3) THE HEZBOLLAH -- ATF agents arrested Ali Boumelhem, 35, in November 2000 and accused him of shipping guns and ammunition to Hezbollah militants in Lebanon, allegedly hiding the arms in cargo crates. Federal agents say they watched Boumelhem, a resident of Detroit and Beirut, travel to gun shows to buy gun parts and ammunition for shipment overseas. Boumelhem was arrested by the FBI's joint terrorism task force, just before he was scheduled to travel to Lebanon, authorities said. He is accused of being a leader in Amal, a Lebanese militia organization, and a sympathizer with Hezbollah.


    Police often find shell casings and spent cartridges at crime scenes. The technology now exists to trace those cartridges back to a specific gun, but would require the cooperation of gun manufacturers. The gun makers would have to keep a test fire from each gun made and link that spent cartridge to the serial number of the gun. The unique markings on this cartridge would then be digitized using laser imaging. Then, in a case like the sniper case in Washington, DC, police could trace the cartridge back to a specific gun. When they have a serial number for the gun, they can trace the gun back to the original purchaser and this often provides concrete leads for the criminal investigation.

    While this is a complicated process, two states, New York and Maryland, already have laws putting this system into practice. The sniper case spurred enormous interest in further developing this process for a nationwide ballistics fingerprinting system.

    Read more on this debate:


    When Danny Pearl, the WALL STREET JOURNAL reporter, was abducted in Pakistan, he was on his way to try to visit the leader of the Jamaat al Fuqra group, Sheik Mubarak Jilani. Al Fuqra is one of the suspected terrorist groups mentioned in GUN LAND. Pearl was doing research on Richard Reid, the shoe-bomb suspect, and was following a lead that Reid had studied and trained under Jilani at his compound in Lahore, Pakistan.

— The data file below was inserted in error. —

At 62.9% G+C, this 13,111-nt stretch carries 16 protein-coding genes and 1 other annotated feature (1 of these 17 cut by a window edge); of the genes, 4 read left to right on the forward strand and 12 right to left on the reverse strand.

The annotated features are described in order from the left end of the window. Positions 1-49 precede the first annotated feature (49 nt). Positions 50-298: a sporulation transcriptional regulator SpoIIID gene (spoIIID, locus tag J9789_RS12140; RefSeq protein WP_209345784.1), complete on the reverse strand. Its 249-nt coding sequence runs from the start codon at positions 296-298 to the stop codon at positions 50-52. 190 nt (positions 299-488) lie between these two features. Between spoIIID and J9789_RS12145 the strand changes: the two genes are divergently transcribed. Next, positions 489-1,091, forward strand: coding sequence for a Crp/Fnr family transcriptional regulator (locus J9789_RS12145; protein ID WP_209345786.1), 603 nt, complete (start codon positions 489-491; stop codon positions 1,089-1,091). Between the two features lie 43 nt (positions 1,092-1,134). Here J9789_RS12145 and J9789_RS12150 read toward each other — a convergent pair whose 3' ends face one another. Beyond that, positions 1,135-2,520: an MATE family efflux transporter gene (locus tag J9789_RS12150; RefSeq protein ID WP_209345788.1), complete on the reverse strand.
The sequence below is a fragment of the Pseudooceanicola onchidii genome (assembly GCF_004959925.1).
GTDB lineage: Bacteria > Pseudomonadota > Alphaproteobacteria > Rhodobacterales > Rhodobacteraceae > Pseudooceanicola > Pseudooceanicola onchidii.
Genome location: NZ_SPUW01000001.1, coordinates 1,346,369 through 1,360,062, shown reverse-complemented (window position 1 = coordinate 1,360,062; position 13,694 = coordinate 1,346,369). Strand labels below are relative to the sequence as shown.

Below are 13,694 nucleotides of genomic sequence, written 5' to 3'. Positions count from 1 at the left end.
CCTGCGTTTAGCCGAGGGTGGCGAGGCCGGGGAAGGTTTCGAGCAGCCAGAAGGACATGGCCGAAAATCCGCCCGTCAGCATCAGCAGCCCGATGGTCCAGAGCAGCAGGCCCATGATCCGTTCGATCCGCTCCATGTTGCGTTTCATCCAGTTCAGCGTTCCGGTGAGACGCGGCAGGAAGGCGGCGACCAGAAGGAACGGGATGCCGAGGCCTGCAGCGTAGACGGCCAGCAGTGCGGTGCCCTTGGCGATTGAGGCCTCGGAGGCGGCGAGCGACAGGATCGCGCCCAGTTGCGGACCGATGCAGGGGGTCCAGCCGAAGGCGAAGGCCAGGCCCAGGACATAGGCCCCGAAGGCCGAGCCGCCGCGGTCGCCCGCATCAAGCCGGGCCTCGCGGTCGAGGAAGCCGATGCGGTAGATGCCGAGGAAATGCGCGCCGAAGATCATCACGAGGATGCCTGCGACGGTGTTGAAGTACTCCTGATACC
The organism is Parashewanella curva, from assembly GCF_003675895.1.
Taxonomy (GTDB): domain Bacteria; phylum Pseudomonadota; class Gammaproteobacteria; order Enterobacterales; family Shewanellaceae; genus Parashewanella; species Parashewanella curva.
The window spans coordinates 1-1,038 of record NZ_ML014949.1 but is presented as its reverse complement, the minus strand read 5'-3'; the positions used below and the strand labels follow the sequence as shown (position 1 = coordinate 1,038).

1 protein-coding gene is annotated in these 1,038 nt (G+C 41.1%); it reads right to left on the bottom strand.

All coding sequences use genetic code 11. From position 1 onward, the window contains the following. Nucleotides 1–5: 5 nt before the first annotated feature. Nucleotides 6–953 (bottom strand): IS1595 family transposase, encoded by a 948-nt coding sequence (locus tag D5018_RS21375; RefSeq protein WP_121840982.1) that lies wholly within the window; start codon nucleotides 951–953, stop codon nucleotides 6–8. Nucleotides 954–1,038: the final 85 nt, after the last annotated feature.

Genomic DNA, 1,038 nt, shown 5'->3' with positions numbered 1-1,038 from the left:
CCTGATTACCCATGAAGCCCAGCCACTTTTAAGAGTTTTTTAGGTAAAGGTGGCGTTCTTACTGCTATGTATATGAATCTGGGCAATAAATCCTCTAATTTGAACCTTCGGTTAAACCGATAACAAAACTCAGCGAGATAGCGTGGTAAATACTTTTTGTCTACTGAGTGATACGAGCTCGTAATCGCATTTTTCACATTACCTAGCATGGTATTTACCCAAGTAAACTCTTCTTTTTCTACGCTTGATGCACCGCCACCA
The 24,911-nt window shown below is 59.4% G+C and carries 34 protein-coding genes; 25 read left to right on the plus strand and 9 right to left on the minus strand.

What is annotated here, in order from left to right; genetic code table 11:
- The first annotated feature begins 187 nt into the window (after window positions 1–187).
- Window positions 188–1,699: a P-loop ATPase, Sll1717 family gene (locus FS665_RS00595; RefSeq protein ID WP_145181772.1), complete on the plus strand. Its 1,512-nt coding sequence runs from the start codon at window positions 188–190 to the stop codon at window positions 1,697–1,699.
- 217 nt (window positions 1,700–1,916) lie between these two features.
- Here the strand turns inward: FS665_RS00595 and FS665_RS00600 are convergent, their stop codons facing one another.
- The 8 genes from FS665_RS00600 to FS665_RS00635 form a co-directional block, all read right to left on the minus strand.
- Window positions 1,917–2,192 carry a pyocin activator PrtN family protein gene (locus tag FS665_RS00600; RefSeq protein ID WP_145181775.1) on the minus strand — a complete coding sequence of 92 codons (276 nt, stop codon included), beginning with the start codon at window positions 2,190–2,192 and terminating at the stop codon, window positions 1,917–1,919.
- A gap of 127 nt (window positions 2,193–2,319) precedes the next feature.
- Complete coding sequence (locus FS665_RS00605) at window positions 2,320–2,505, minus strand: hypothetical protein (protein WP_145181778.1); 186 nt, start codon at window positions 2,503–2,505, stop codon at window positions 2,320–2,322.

Pearl had gone to the US Embassy to discuss trying to find Jilani in Pakistan and was warned by Embassy officials to not pursue an interview with Jilani by himself. After Pearl's abduction, Jilani himself was arrested in Pakistan but was later released and is not considered to be involved with Pearl's death.

    Sheik Jilani himself has long-standing connections with the Pakistani intelligence service, the ISI, and has been linked to another Pakistani terrorist group, Harkat-ul-Mujahidden. Jamaat al Fuqra targeted African-American Muslims in the United States to combat those who they consider enemies — Hindus, Jews, and Muslims who stray from a conservative religious practices. Jilani's motto -- "to purify Islam through violence."

  • Sources: The Associated Press and THE NEW YORK TIMES, THE WALL STREET JOURNAL, and others.

    GUN LAND is a continuation of research which began with KQED/CIR's own hour-long documentary, GUN SHOTS, which looked at how illegal guns get into the hands of criminals in United States.

    GUN LAND is a NOW with Bill Moyers co-production of KQED and the Center for Investigative Reporting.

    More on this story, "The Guns of Opa-Locka" by Jake Bergman and Julia Reynolds, appears in the December 2, 2002 issue of THE NATION magazine.